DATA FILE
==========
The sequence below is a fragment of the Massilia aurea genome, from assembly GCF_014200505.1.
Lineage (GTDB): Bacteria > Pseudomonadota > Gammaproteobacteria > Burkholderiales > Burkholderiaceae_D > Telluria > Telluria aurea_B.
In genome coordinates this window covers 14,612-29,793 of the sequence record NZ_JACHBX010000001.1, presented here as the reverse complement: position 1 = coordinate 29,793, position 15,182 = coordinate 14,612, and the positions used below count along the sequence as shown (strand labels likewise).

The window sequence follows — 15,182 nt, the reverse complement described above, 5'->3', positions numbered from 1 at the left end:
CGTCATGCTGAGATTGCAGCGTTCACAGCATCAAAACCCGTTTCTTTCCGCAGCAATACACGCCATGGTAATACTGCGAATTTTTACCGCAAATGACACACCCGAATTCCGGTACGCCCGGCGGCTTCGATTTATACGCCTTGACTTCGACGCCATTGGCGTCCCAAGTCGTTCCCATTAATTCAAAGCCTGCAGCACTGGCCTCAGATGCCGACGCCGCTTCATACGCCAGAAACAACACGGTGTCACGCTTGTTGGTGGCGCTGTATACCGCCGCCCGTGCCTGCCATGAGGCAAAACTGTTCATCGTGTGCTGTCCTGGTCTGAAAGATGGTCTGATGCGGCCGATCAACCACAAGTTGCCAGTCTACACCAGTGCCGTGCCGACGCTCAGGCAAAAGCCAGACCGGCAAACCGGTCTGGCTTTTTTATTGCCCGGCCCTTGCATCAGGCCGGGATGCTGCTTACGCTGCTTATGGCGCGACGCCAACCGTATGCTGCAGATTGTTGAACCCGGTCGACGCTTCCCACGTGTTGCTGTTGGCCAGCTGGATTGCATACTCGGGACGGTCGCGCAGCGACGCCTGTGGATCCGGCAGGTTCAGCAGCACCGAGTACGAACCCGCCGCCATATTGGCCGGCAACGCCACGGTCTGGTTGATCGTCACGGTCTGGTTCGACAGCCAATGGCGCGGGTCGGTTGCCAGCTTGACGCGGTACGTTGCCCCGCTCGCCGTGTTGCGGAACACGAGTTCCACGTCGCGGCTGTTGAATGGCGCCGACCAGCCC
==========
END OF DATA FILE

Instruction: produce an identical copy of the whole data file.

The sequence below is a fragment of the Massilia aurea genome, from assembly GCF_014200505.1.
Lineage (GTDB): Bacteria > Pseudomonadota > Gammaproteobacteria > Burkholderiales > Burkholderiaceae_D > Telluria > Telluria aurea_B.
In genome coordinates this window covers 14,612-29,793 of the sequence record NZ_JACHBX010000001.1, presented here as the reverse complement: position 1 = coordinate 29,793, position 15,182 = coordinate 14,612, and the positions used below count along the sequence as shown (strand labels likewise).

The window sequence follows — 15,182 nt, the reverse complement described above, 5'->3', positions numbered from 1 at the left end:
CGTCATGCTGAGATTGCAGCGTTCACAGCATCAAAACCCGTTTCTTTCCGCAGCAATACACGCCATGGTAATACTGCGAATTTTTACCGCAAATGACACACCCGAATTCCGGTACGCCCGGCGGCTTCGATTTATACGCCTTGACTTCGACGCCATTGGCGTCCCAAGTCGTTCCCATTAATTCAAAGCCTGCAGCACTGGCCTCAGATGCCGACGCCGCTTCATACGCCAGAAACAACACGGTGTCACGCTTGTTGGTGGCGCTGTATACCGCCGCCCGTGCCTGCCATGAGGCAAAACTGTTCATCGTGTGCTGTCCTGGTCTGAAAGATGGTCTGATGCGGCCGATCAACCACAAGTTGCCAGTCTACACCAGTGCCGTGCCGACGCTCAGGCAAAAGCCAGACCGGCAAACCGGTCTGGCTTTTTTATTGCCCGGCCCTTGCATCAGGCCGGGATGCTGCTTACGCTGCTTATGGCGCGACGCCAACCGTATGCTGCAGATTGTTGAACCCGGTCGACGCTTCCCACGTGTTGCTGTTGGCCAGCTGGATTGCATACTCGGGACGGTCGCGCAGCGACGCCTGTGGATCCGGCAGGTTCAGCAGCACCGAGTACGAACCCGCCGCCATATTGGCCGGCAACGCCACGGTCTGGTTGATCGTCACGGTCTGGTTCGACAGCCAATGGCGCGGGTCGGTTGCCAGCTTGACGCGGTACGTTGCCCCGCTCGCCGTGTTGCGGAACACGAGTTCCACGTCGCGGCTGTTGAATGGCGCCGACCAGCCC